VIRGINIA BEACH, Va. (July 11, 2008)––Suffolk’s Lauren Doughtie played so well on Friday that the flagsticks had to take cover.
The 21-year-old Doughtie hit the flagstick on two approach shots and scored a wire-to-wire 5 & 3 victory over friend Kristen Simpson, 22, of Norfolk to win Friday’s scheduled 18-hole championship final at the 83rd Virginia State Golf Association Women’s Amateur Championship at Bayville Golf Club (5,766 yards, par 36-36—72).
Doughtie, a rising senior at North Carolina State University, was the stroke play equivalent of 3-under-par for the match en route to taking home her first VSGA Women’s Am title in an all-Hampton Roads encounter that she never trailed.
“I’ve wanted this for a long time,” said Doughtie, a finalist at last year’s event. “I’ve wanted to be a state champion. To be able to do that and pull it out – it means more to me than a lot of things.”
Doughtie blended dominating length with uncanny precision in taking home the VSGA’s most prestigious women’s amateur championship. She won three of the first six holes, taking an early 1-up lead with a par at No. 2. At the par-3 fifth after her opponent’s birdie chance somehow stayed out, Doughtie holed a downhill slider to gain a 2-up advantage, buckling her knees as the ball tumbled into the cup.
After blistering at drive at the par-5 sixth, Doughtie then hit the green in two and two-putted from 50 feet to go 3-up.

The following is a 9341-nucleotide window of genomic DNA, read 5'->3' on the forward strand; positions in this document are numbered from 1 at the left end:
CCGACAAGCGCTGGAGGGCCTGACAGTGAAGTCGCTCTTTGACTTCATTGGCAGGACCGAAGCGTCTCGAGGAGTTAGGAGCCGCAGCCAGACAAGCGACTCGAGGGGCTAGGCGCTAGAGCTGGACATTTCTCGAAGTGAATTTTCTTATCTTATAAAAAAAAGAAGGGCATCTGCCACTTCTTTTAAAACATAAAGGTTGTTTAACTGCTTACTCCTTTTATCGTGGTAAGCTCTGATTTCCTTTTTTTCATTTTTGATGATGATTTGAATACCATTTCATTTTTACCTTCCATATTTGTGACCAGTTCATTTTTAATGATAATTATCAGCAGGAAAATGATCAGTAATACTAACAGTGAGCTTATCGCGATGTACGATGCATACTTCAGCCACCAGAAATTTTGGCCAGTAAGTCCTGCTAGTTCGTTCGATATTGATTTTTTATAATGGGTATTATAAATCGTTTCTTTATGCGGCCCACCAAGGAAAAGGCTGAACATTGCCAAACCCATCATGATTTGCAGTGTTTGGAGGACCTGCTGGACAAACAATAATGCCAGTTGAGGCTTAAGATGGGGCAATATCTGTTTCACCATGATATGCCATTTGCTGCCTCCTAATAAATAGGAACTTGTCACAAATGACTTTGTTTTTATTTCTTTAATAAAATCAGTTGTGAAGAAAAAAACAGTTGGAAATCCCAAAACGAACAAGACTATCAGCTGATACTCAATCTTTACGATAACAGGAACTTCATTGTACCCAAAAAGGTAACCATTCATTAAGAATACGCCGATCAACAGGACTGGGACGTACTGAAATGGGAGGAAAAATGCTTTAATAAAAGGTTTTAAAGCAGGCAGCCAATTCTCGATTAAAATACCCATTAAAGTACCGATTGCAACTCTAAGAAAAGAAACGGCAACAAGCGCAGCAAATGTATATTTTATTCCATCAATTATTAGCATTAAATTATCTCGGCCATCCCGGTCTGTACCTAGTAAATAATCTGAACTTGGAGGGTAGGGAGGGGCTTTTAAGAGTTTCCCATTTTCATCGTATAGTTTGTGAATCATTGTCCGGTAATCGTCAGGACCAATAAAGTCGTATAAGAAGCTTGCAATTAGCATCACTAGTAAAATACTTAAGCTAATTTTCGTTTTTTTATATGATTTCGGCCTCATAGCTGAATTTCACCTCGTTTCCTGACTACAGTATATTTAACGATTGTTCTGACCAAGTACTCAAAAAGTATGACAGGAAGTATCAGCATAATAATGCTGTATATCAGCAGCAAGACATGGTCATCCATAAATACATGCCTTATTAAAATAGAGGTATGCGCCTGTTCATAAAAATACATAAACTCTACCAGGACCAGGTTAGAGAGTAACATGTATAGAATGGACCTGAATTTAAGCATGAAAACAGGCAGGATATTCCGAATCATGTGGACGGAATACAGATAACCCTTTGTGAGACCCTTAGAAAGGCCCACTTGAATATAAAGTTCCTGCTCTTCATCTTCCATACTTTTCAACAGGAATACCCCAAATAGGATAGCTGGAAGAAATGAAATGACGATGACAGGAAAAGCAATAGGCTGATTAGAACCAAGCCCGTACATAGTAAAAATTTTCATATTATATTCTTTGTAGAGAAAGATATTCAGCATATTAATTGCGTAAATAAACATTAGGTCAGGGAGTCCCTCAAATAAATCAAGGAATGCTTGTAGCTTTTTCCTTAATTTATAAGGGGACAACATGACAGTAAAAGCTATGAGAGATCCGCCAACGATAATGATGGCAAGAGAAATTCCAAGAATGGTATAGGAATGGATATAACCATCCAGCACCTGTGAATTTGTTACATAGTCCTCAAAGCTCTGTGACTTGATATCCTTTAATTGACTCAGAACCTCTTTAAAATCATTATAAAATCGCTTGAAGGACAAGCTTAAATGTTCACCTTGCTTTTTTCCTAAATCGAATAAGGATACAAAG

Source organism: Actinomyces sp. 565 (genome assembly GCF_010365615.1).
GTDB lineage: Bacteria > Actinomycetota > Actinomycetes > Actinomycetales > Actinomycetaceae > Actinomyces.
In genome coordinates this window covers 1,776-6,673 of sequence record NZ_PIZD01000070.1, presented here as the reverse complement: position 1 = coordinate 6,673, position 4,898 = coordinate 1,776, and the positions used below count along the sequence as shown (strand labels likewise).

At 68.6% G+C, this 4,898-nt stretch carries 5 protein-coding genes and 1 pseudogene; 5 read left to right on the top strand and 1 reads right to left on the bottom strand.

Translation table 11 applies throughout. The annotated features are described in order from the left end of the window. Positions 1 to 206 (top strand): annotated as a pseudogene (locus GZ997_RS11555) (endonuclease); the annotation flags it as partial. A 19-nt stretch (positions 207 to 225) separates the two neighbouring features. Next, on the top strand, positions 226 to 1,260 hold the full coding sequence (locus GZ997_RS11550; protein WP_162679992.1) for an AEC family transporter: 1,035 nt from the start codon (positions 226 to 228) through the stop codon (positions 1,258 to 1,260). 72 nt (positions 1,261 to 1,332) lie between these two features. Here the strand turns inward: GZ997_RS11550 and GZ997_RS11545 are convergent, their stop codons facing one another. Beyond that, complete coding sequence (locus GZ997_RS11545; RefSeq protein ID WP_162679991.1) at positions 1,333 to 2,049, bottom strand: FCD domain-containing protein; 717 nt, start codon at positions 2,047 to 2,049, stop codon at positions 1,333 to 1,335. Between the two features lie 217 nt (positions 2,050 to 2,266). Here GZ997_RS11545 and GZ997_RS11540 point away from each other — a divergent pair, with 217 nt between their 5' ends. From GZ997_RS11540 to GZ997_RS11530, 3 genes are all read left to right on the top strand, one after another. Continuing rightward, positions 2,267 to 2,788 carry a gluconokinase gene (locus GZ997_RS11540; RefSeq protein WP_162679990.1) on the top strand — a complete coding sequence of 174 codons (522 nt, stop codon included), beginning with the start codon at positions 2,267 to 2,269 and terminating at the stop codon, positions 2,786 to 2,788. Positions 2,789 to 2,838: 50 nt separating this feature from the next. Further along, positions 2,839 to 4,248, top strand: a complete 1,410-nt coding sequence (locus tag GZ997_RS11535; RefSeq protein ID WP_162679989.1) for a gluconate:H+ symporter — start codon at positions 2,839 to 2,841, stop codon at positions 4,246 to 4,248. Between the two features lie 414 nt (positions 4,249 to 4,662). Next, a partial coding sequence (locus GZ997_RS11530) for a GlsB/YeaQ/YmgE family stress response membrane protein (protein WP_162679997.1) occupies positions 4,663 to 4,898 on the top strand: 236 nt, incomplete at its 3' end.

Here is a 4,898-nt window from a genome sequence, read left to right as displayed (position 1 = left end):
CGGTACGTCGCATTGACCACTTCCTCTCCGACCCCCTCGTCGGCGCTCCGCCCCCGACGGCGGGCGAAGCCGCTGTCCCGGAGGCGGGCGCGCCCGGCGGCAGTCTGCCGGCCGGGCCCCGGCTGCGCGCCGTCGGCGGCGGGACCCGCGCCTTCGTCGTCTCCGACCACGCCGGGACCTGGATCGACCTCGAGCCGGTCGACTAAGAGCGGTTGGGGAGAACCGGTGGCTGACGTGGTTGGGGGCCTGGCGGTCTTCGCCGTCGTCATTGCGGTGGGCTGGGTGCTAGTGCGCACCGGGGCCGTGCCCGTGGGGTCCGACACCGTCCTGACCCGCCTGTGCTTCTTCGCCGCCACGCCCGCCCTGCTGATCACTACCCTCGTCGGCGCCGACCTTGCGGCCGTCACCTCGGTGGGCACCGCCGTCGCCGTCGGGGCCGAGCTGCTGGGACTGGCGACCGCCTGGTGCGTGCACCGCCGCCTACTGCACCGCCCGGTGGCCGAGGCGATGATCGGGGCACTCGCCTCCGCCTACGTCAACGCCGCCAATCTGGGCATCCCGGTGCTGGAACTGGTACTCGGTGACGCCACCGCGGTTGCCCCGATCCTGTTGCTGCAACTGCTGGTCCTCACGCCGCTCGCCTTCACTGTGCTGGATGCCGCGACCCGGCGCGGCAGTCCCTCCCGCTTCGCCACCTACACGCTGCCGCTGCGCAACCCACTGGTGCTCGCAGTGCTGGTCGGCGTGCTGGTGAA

So dialed in was Doughtie through the first eight holes that one of her worst breaks of the match came at the par-4 eighth, where her three-quarter 9-iron approach from 138 yards took a bounce and hit the flagstick more than halfway up. On the deflection, her ball bounded unluckily came to rest 10 feet below the cup, resulting in a two-putt par and a halve.
Simpson, who hit every green on the first nine, made brief inroads at the par-4 ninth, where Doughtie’s approach flew the back of the green. There, Simpson two-putted for par for her first and only win of the match.
The match continued to tighten during the early stages of the second nine when Doughtie’s approach from the right rough at the par-4 10th found the upslope of a cavernous area fronting the green, but she pitched from a partially-blind spot and made the ensuing 5-foot par-saver.
Owner of a 2-up lead at No. 12, Doughtie went flagstick-hunting again, this time knocking down a pitching wedge from 120 yards that struck the flagstick on the fly. The shot was so on target that it jarred and nearly knocked the flagstick out of the hole before the ball trickled 30 feet down the green’s swale on the carom.
When Doughtie walked onto the putting surface to fix her ball mark, the dent was within three inches from the front of the cup.
If the two shots had missed the flagstick, they were likely going to afford Doughtie birdie chances from close range. Doughtie said she thought the shot on No. 12 had a good chance of going in had it missed the flagstick, which measures about 10 millimeters in width.
“It would have been more frustrating if things had ended up a different way,” Doughtie said.